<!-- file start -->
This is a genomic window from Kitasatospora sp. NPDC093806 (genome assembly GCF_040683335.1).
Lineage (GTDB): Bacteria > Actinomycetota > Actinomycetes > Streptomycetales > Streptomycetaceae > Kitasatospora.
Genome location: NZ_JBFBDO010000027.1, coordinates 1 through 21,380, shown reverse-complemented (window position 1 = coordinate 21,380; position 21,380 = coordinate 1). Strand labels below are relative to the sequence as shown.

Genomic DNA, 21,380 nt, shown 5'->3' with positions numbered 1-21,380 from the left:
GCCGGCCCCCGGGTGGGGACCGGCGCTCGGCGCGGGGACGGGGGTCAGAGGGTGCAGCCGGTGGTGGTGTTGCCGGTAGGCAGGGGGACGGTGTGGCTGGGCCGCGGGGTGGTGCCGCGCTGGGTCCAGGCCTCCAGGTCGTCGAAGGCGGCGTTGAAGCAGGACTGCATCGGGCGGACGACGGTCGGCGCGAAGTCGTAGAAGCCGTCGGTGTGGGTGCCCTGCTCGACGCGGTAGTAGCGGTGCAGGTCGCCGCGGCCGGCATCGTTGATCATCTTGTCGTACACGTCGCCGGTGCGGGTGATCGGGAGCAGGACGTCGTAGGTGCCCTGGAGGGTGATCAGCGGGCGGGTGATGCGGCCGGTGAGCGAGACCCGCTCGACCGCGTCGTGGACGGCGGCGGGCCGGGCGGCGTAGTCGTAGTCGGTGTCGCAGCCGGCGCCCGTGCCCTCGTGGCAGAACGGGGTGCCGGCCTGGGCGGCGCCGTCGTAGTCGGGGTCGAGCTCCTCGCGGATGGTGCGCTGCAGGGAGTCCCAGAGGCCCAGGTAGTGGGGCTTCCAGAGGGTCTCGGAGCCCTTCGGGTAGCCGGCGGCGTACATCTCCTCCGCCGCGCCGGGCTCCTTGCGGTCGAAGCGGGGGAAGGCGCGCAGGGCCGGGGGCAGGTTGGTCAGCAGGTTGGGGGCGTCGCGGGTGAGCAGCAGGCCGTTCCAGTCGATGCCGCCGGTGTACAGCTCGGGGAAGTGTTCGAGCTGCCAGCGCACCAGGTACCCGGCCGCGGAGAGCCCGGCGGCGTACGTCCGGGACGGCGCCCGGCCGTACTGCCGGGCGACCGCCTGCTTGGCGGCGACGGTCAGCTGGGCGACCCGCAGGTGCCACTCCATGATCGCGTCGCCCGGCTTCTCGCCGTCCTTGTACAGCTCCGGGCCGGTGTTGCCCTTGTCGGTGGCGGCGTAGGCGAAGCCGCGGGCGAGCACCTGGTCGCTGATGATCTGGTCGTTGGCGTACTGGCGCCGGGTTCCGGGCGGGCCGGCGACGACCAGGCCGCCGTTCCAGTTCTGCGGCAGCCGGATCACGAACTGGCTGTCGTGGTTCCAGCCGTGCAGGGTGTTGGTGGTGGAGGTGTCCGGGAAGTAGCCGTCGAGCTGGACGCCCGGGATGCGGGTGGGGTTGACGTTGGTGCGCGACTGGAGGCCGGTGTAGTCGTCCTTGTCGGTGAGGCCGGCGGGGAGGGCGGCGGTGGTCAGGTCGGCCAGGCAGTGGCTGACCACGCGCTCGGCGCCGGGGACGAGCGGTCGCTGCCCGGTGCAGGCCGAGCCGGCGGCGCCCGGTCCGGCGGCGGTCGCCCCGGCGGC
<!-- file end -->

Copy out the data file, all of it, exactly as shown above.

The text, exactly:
This is a genomic window from Kitasatospora sp. NPDC093806 (genome assembly GCF_040683335.1).
Lineage (GTDB): Bacteria > Actinomycetota > Actinomycetes > Streptomycetales > Streptomycetaceae > Kitasatospora.
Genome location: NZ_JBFBDO010000027.1, coordinates 1 through 21,380, shown reverse-complemented (window position 1 = coordinate 21,380; position 21,380 = coordinate 1). Strand labels below are relative to the sequence as shown.

Genomic DNA, 21,380 nt, shown 5'->3' with positions numbered 1-21,380 from the left:
GCCGGCCCCCGGGTGGGGACCGGCGCTCGGCGCGGGGACGGGGGTCAGAGGGTGCAGCCGGTGGTGGTGTTGCCGGTAGGCAGGGGGACGGTGTGGCTGGGCCGCGGGGTGGTGCCGCGCTGGGTCCAGGCCTCCAGGTCGTCGAAGGCGGCGTTGAAGCAGGACTGCATCGGGCGGACGACGGTCGGCGCGAAGTCGTAGAAGCCGTCGGTGTGGGTGCCCTGCTCGACGCGGTAGTAGCGGTGCAGGTCGCCGCGGCCGGCATCGTTGATCATCTTGTCGTACACGTCGCCGGTGCGGGTGATCGGGAGCAGGACGTCGTAGGTGCCCTGGAGGGTGATCAGCGGGCGGGTGATGCGGCCGGTGAGCGAGACCCGCTCGACCGCGTCGTGGACGGCGGCGGGCCGGGCGGCGTAGTCGTAGTCGGTGTCGCAGCCGGCGCCCGTGCCCTCGTGGCAGAACGGGGTGCCGGCCTGGGCGGCGCCGTCGTAGTCGGGGTCGAGCTCCTCGCGGATGGTGCGCTGCAGGGAGTCCCAGAGGCCCAGGTAGTGGGGCTTCCAGAGGGTCTCGGAGCCCTTCGGGTAGCCGGCGGCGTACATCTCCTCCGCCGCGCCGGGCTCCTTGCGGTCGAAGCGGGGGAAGGCGCGCAGGGCCGGGGGCAGGTTGGTCAGCAGGTTGGGGGCGTCGCGGGTGAGCAGCAGGCCGTTCCAGTCGATGCCGCCGGTGTACAGCTCGGGGAAGTGTTCGAGCTGCCAGCGCACCAGGTACCCGGCCGCGGAGAGCCCGGCGGCGTACGTCCGGGACGGCGCCCGGCCGTACTGCCGGGCGACCGCCTGCTTGGCGGCGACGGTCAGCTGGGCGACCCGCAGGTGCCACTCCATGATCGCGTCGCCCGGCTTCTCGCCGTCCTTGTACAGCTCCGGGCCGGTGTTGCCCTTGTCGGTGGCGGCGTAGGCGAAGCCGCGGGCGAGCACCTGGTCGCTGATGATCTGGTCGTTGGCGTACTGGCGCCGGGTTCCGGGCGGGCCGGCGACGACCAGGCCGCCGTTCCAGTTCTGCGGCAGCCGGATCACGAACTGGCTGTCGTGGTTCCAGCCGTGCAGGGTGTTGGTGGTGGAGGTGTCCGGGAAGTAGCCGTCGAGCTGGACGCCCGGGATGCGGGTGGGGTTGACGTTGGTGCGCGACTGGAGGCCGGTGTAGTCGTCCTTGTCGGTGAGGCCGGCGGGGAGGGCGGCGGTGGTCAGGTCGGCCAGGCAGTGGCTGACCACGCGCTCGGCGCCGGGGACGAGCGGTCGCTGCCCGGTGCAGGCCGAGCCGGCGGCGCCCGGTCCGGCGGCGGTCGCCCCGGCGGC